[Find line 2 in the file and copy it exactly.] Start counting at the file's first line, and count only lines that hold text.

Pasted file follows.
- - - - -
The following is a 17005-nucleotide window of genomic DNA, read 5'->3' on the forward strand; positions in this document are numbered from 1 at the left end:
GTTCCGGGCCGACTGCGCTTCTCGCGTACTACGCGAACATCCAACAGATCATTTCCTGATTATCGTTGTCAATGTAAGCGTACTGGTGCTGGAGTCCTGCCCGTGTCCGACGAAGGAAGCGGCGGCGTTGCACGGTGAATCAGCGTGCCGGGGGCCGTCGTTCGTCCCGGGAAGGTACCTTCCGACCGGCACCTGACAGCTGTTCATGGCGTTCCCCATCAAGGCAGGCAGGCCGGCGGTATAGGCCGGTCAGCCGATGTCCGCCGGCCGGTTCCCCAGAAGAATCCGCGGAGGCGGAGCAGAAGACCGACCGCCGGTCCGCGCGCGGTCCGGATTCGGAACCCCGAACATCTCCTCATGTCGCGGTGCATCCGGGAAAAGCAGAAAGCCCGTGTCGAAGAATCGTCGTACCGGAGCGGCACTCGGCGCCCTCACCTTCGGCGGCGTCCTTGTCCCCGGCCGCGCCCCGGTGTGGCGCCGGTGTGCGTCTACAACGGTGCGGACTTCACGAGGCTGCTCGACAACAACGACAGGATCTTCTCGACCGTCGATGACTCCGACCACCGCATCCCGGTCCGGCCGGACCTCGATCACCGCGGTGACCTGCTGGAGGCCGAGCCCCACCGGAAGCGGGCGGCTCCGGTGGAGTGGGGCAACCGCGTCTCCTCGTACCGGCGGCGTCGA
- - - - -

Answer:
GTTCCGGGCCGACTGCGCTTCTCGCGTACTACGCGAACATCCAACAGATCATTTCCTGATTATCGTTGTCAATGTAAGCGTACTGGTGCTGGAGTCCTGCCCGTGTCCGACGAAGGAAGCGGCGGCGTTGCACGGTGAATCAGCGTGCCGGGGGCCGTCGTTCGTCCCGGGAAGGTACCTTCCGACCGGCACCTGACAGCTGTTCATGGCGTTCCCCATCAAGGCAGGCAGGCCGGCGGTATAGGCCGGTCAGCCGATGTCCGCCGGCCGGTTCCCCAGAAGAATCCGCGGAGGCGGAGCAGAAGACCGACCGCCGGTCCGCGCGCGGTCCGGATTCGGAACCCCGAACATCTCCTCATGTCGCGGTGCATCCGGGAAAAGCAGAAAGCCCGTGTCGAAGAATCGTCGTACCGGAGCGGCACTCGGCGCCCTCACCTTCGGCGGCGTCCTTGTCCCCGGCCGCGCCCCGGTGTGGCGCCGGTGTGCGTCTACAACGGTGCGGACTTCACGAGGCTGCTCGACAACAACGACAGGATCTTCTCGACCGTCGATGACTCCGACCACCGCATCCCGGTCCGGCCGGACCTCGATCACCGCGGTGACCTGCTGGAGGCCGAGCCCCACCGGAAGCGGGCGGCTCCGGTGGAGTGGGGCAACCGCGTCTCCTCGTACCGGCGGCGTCGA